Column: Allowing concealed carry of firearms on MU’s campus puts lives in danger

As Missouri’s legislature debates a bill that would require MU to allow concealed carry, safety must be the top priority.

Bryce Kolk is a freshman journalism major at MU. He is an opinion columnist who writes about politics for The Maneater.

Guns don’t belong in school. Can we all just agree on this?

As it stands, possession of firearms on university property is a violation of MU regulations. Missouri lawmakers, however, are looking into loosening this regulation.

A Missouri House committee has been debating House Bill 258, which would require universities to allow anyone with a concealed carry permit to possess firearms on campus.

MU should have the right to regulate MU property. It’s not a second amendment issue, it’s an issue of government overreach.

Universities know their own needs better than politicians in Jefferson City. Maintaining a safe, secure campus is a top priority.

The Associated Students of the University of Missouri, an advocacy group for students in the UM System, takes the same stance on campus carry laws. They cite concerns from campus law enforcement “on the grounds they encourage individuals with inadequate training to take matters into their own hands.”

Advocates for campus carry often cite worst-case scenarios. In the event of a mass shooting, they argue, a “good guy” gun owner could subdue the threat.

This, however, is a fantasy.

Campus carry would allow individuals to possess guns on university property, regardless of competency.

New York Police Department officers, who are professionally trained to handle firearms for a living, had a hit rate of just 18 percent in gunfights, between 1998 and 2006, according to a study by Rand Corporation. For every five shots, less than one hits the intended target. Assuming the “good guy” is no better trained than the average NYPD officer, that’s a lot of stray bullets. Mitigating casualties should be the sole focus in a crisis situation. Adding more guns to the mix would only add to the casualty count.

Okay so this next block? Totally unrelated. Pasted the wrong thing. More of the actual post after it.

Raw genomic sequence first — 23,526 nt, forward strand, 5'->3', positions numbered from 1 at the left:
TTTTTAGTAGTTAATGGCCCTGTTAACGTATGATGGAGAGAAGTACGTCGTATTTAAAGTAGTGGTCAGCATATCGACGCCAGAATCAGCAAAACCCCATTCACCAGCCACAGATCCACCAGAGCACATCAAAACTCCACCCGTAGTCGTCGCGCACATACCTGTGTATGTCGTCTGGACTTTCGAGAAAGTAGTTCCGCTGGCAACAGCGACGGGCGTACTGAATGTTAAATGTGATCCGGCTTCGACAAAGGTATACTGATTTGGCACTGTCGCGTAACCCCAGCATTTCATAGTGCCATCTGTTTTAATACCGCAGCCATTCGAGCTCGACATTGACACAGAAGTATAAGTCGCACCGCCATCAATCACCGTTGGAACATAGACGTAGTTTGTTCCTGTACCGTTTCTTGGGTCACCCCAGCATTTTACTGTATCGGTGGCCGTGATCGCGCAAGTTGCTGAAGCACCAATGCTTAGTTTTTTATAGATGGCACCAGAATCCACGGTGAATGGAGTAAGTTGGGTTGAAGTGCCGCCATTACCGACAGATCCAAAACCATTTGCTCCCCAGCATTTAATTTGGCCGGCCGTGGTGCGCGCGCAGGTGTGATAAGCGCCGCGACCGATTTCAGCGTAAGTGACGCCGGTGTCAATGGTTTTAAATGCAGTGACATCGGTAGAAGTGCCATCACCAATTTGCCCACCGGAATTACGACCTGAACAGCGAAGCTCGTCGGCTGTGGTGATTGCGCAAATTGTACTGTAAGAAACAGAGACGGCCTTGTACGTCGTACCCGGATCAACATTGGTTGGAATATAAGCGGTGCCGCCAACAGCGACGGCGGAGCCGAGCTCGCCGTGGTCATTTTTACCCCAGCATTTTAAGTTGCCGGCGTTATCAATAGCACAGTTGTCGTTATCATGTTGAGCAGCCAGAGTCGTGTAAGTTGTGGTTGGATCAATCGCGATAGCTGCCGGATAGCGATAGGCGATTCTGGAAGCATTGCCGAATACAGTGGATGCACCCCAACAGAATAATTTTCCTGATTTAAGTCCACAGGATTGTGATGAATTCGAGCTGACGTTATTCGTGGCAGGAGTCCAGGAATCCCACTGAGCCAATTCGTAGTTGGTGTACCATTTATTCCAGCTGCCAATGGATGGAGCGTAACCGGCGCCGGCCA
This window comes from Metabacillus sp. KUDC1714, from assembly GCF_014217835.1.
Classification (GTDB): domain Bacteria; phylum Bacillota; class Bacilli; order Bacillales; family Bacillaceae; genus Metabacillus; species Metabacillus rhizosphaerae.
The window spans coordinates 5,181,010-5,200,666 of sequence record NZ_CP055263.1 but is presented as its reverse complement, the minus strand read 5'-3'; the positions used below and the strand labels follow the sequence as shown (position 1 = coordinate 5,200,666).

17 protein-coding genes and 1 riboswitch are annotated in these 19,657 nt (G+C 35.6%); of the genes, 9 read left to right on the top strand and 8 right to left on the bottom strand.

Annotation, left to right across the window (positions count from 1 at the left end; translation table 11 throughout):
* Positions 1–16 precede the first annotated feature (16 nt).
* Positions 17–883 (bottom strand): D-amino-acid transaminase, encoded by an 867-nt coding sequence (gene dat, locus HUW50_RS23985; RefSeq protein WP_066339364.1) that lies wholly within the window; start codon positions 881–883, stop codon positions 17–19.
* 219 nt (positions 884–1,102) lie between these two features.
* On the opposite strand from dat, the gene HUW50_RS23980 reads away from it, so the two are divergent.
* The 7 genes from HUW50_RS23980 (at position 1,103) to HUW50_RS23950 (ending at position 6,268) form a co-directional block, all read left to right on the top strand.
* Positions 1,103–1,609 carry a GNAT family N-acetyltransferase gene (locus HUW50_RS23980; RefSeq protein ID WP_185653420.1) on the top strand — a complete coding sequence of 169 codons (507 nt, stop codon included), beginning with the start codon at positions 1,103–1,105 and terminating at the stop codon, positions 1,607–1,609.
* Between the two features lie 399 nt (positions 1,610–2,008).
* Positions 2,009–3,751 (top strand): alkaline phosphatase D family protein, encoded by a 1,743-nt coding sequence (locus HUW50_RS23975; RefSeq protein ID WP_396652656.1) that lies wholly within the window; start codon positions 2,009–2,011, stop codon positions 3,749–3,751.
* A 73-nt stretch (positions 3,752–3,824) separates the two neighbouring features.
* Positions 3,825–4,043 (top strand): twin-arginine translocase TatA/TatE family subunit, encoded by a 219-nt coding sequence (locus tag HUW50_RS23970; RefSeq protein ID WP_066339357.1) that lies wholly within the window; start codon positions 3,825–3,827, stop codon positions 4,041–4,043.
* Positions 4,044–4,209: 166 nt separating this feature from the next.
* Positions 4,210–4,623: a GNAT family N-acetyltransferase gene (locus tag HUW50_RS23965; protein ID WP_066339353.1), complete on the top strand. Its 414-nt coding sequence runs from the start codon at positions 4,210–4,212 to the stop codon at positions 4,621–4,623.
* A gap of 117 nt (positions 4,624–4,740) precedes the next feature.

As of August 2018, Missouri is one of 16 states that ban concealed weapon carry on college campuses, according to the National Conference of State Legislatures. Another 23 states allow each institution to regulate themselves. Should the bill pass, Missouri would be the 11th state to require universities to allow concealed carry on campuses. Tennessee is an outlier that allows faculty to carry, but not students or the general public.

Among the 10 states where campus carry is a reality is Kansas.

In 2017, the Kansas government required KU to allow concealed carry on campus. In an effort to keep campus safe, KU hired six additional officers to beef up security. Not only does concealed carry make campuses more dangerous, it also costs universities more money.

We should take a lesson from our rival and steer clear of any changes to the current concealed carry standards.

Despite the majority of the nation favoring increased gun control regulation, according to Gallup, state legislatures keep forcing the issue of campus carry.

In the wake of numerous school shootings, we need to keep our priorities clear. We need to listen to the advice of university law enforcement and keep safety at the forefront. Allowing concealed carry at MU would put student lives in danger.

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